Michala Rose

Ellie Marrah

Wrestling To Find Balance

Wrestler Learns To Balance School, Life, Sport

     Her journey into wrestling started in second grade. Sophomore Ellie Marrah’s family participated in the sport, so she continued the tradition.

     “When I was in second grade, my whole family had done it,” Marrah said. “So I just thought I’d follow in my dad’s footsteps.”  

     She grew to love and enjoy the sport, continuing to her high school years, but in her earliest years of wrestling, there were no “boy and girl” teams. She said it was a struggle wrestling with only boys.

 “I was in a wrestling room with all boys, and I didn’t have any girls to wrestle, and it was really hard because they were always stronger,” Marrah said. “So it’s really hard to stay in love with the sport when you’re always getting beat.”

Although it was hard wrestling with boys, it also taught her many things about the sport, skills she uses today in girls wrestling.

 “It was interesting, but they definitely made me like them a lot better, and I am still close with a lot of them because they’ve had such a big impact on how I play now,” Marrah said.

She said her experiences with high school wrestling have been different than before since she’s on the girls team.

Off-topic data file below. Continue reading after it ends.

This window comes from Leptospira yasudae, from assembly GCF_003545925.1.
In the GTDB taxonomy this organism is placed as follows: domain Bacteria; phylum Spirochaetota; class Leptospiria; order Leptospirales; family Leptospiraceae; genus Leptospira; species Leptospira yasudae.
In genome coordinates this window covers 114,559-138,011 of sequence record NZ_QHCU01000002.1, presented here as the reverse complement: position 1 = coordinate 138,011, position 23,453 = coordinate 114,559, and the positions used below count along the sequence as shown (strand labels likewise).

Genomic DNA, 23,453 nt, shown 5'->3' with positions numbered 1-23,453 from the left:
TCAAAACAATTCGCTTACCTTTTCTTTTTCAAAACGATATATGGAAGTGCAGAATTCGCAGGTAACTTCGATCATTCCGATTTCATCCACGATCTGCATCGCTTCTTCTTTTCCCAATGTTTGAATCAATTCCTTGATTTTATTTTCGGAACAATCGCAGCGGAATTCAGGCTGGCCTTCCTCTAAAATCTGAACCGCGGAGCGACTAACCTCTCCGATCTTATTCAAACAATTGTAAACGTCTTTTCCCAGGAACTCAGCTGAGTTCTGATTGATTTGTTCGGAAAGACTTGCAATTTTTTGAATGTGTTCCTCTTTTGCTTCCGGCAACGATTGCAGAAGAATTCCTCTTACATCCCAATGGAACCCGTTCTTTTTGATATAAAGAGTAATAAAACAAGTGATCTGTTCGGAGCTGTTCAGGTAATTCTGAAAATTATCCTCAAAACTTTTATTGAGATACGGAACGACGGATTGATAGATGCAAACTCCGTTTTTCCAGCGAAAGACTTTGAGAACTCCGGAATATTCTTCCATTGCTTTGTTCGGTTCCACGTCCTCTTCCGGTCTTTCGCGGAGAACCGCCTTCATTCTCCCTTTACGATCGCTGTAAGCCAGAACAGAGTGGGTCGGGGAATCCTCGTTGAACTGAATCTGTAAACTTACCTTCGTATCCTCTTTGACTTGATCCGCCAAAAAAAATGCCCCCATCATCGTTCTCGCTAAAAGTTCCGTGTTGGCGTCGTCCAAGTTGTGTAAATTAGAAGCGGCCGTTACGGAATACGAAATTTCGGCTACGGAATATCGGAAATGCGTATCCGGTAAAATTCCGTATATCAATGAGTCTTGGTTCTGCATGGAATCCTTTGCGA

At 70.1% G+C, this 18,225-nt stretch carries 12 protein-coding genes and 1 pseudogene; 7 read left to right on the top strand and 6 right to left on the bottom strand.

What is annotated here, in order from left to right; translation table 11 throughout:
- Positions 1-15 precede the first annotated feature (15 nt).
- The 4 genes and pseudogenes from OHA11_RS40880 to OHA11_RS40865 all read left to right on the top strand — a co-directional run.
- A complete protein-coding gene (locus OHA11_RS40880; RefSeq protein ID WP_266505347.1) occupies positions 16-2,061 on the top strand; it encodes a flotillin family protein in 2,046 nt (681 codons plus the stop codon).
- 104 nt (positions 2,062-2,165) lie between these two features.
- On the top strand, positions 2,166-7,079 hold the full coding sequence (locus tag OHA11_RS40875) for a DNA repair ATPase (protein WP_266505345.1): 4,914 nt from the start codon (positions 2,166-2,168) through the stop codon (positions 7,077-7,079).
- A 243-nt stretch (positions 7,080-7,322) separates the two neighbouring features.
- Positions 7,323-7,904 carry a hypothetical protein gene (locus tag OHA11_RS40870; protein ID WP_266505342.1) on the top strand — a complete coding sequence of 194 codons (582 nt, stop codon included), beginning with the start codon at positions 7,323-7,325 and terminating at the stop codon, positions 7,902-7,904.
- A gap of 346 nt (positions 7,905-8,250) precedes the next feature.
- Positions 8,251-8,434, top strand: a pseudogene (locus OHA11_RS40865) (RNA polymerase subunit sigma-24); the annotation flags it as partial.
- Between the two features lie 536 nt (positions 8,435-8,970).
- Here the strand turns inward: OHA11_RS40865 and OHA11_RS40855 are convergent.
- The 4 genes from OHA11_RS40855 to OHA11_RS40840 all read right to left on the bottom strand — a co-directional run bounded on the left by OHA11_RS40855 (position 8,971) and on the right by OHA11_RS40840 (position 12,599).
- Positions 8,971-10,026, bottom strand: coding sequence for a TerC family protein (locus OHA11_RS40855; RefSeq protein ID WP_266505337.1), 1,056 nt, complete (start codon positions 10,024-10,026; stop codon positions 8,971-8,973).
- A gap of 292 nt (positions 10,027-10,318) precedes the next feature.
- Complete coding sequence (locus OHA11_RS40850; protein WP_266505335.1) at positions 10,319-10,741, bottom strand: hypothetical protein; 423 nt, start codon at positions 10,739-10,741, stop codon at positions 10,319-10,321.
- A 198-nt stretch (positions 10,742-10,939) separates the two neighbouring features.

“It’s kind of different, but I think that it’s a lot harder to actually wrestle with girls because not a lot of them stick through the sport, so we’re always changing a lot,” Marrah said. “I do think it’s better because you can bond with the girls a lot easier.”

It became pretty hard to balance school, cheer and wrestling, but throughout that time she had support from her parents. 

     “When I first started wrestling they were probably my biggest supporters,” Marrah said. “My dad just always being there and coaching me really helped me throughout the whole thing. He’s always a shoulder I can turn to, and my mom showed up to everything she could.”

Although she knew having her parents by her side was a privilege, it didn’t stop the struggle between school and the sport. 

     “We were about to go to state. I just didn’t have the work ethic,” Marrah said. “I didn’t feel like doing school; I didn’t feel like working hard in practice; I didn’t feel like doing anything. I just felt like giving up on everyone and everything. Just really struggling with getting the energy I needed.”

Balancing wrestling and school was one of her biggest struggles, but she found a way to handle the stress.

     “Definitely trying to focus on myself a little bit more,” Marrah said. “You’ve always got to take time to yourself and not overwork it.” 

     Although wrestling has been one of the toughest experiences of her life, she said it has also been the greatest.

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